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Grace Diggs

Teacher Bio
Grace Diggs, a Boston Public Schools (BPS) teacher for 23 years, has taught at West Roxbury High, a Massachusetts Service Learning Leader School, since 1985. She has taught biology, and served as a housemaster, softball coach, cheerleading coach, and peer advisor. Also active in Westie's Service Learning program, she has belonged to IMPACT II TeachNet for five years, and brings several talents to school and community. Grace is part of the BPS Science Fair Committee, and in her spare time, volunteers at Rosie's Place. No wonder this active teacher received a BPS Service Excellence Award in 2002!

Subject Areas
Peer Leaders, English Language Arts

Grade Levels
9 - 12

High School girls and younger students


Go Girls Book Club


Key Question How can high schoolers promote literacy and begin a dialogue on the role of women in society?

Overview Returning from a visit to the Boston Women's Memorial, high school girls in a Peer Leaders class select poet Phillis Wheatley as their literary role model. They organize a Go Girls Book Club (GGBC) concentrating on stories of young women who deal with personal and social challenges. The students, including some reluctant readers, discuss books that reflect their backgrounds and interests. Their goal is to share ideas with the school community through book talks, newsletter reviews, and library exhibits. Connecting the power of literacy to their own experiences, they plan a "Shout out" for their favorite books. At the schoolwide Service Learning Festival, they describe the joys of reading to young children from neighboring schools.

Active Exploration + Applied Learning + Adult Connections
Classroom Activities
Community Activities
Career Activities
Arrange visit to Boston Women's Memorial.
Discuss how reading influenced Abigail Adams, Phillis Wheatley & Lucy Stone.
Agree on Phillis Wheatley as literary role model.
Schedule weekly meetings for Go Girls Book Club (GGBC) where peer leaders select titles about women.
Record journal reflections & reactions to books.
Produce rules & sign out forms.
Create posters with Wheatley images & poetry excerpts.



Integrate book club activities with students in English class.
Share GGBC progress with family & peers.
Distribute posters advertising the power of reading throughout school.
Arrange exhibit of favorite books in school library.
Assemble book exhibit & posters featuring Phillis Wheatley at Service Learning Festival scheduled for Women's History Month.
Show & describe books to young visitors at festival.
Write article about GGBC for school newspaper.
Discuss how BWM sculptor Meredith Bergmann read several books to verify Phillis Wheatley's dress & appearance.
Invite school librarian to GGBC meeting for discussion on library careers.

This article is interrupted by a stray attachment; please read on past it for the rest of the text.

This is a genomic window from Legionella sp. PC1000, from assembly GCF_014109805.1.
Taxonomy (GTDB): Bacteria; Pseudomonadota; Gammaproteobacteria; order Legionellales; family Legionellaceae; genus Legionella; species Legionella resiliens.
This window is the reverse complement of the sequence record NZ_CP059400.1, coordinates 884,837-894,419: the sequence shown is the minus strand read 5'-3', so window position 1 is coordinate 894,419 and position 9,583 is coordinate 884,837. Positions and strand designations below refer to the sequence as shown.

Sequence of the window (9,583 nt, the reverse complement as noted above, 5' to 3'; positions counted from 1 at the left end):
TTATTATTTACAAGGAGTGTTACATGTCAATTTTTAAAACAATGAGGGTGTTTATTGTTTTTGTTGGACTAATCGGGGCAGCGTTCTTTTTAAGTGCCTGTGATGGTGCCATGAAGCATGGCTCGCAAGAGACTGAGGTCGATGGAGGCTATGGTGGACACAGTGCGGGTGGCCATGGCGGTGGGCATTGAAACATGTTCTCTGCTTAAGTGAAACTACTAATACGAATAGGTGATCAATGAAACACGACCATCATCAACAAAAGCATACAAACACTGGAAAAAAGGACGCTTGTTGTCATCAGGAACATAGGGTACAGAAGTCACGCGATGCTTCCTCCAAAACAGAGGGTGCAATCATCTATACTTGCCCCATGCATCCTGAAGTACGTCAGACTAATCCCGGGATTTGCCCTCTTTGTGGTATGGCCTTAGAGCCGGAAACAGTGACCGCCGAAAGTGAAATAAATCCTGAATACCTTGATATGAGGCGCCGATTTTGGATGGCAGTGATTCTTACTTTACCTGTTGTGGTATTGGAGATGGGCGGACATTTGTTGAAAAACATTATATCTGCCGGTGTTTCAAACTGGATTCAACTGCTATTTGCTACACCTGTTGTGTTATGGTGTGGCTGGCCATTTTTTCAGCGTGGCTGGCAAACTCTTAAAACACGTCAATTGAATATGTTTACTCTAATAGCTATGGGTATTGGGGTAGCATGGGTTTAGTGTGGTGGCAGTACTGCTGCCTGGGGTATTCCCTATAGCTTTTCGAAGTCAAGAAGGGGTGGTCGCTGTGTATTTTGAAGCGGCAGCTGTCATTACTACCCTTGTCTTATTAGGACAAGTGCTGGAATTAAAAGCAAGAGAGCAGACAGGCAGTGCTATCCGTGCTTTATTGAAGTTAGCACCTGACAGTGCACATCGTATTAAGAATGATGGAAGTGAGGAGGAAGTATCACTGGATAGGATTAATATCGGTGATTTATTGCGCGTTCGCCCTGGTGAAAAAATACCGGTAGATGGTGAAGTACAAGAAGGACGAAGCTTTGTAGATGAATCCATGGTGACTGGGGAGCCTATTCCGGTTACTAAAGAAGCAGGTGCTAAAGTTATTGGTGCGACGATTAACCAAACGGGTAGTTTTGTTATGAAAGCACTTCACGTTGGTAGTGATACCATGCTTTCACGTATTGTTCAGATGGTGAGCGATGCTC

Invite older female neighborhood leader to address GGBC on the importance of women's involvement in community activities.
Hold GGBC conversations with English & Reading teachers on ways to promote lifelong literacy for all.

Academic Rigor

Learning Standards English Language Arts and Social Studies
Understanding and express different points of view.
Make effective presentations.
Use agreed-upon rules for informal and formal discussions in small and large groups.
Facilitate discussion groups independent from the teacher.
Develop fluency, accuracy and understanding when reading different texts.
Select books for independent reading.
Use before, during, and after reading strategies.
Understand and use the writing process effectively.

School to Career Competencies

Develop Communication and Literacy Skills.
Communicate and understand ideas and information.
Use technology.
Initiate and complete entire activities.
Act professionally.
Take responsibility for career and life choices.


There are no tests or quizzes in the GGBC. Oral and written reflections of the peer leaders demonstrate an increased interest in literature and in women's rights. The adviser's observations confirm that frequent discussion defines reading for pure pleasure. With a bit of luck, this process will encourage friends, relatives, and younger children to start their own book clubs.

Software or Materials Used For technology: digital camera, Internet, Microsoft Office, clip art; for GGBC literature: List of Selected Books; for curriculum on Boston Women's Memorial and Phillis Wheatley: Resource Guide from Teaching Boston History Workshop: "Abigail Adams, Lucy Stone, Phillis Wheatley ~ Patriotism, Poetry and Persistence"; "The Boston Women's Memorial Curriculum Writing for Change: The Power of Women's Words" (contact BWHT for availability and ordering information); Boston Women's Heritage Trail Guidebook; for posters and exhibits: display boards, books and book jackets, art supplies.

Teacher Developed Materials Permission Slips to BWM; List of Selected Books.

Student Developed Materials Journal Reflections, Sign-out Forms, Posters, Oral Book Reviews, Book Displays.

Web Sites Halala African American Books and Authors, Literature Lesson Plans ~ Resources for School Librarians, Perspectives on American Literature Phillis Wheatley, Teen Book Club teenreads.com, Women in History Phillis Wheatley

Final Words Students enjoy reading and openly voicing opinions within the privacy of a girls' book club. Their improved reading and conversational skills are only exceeded by their growing love for reading.

Teacher Tip Continue to motivate and encourage students to participate in activities that bond us as a community. Society has become so complex that individuals must do what they can to make a difference. E Pluribus Unum / From Many, One ~ is a result of the Go Girls Book Club.

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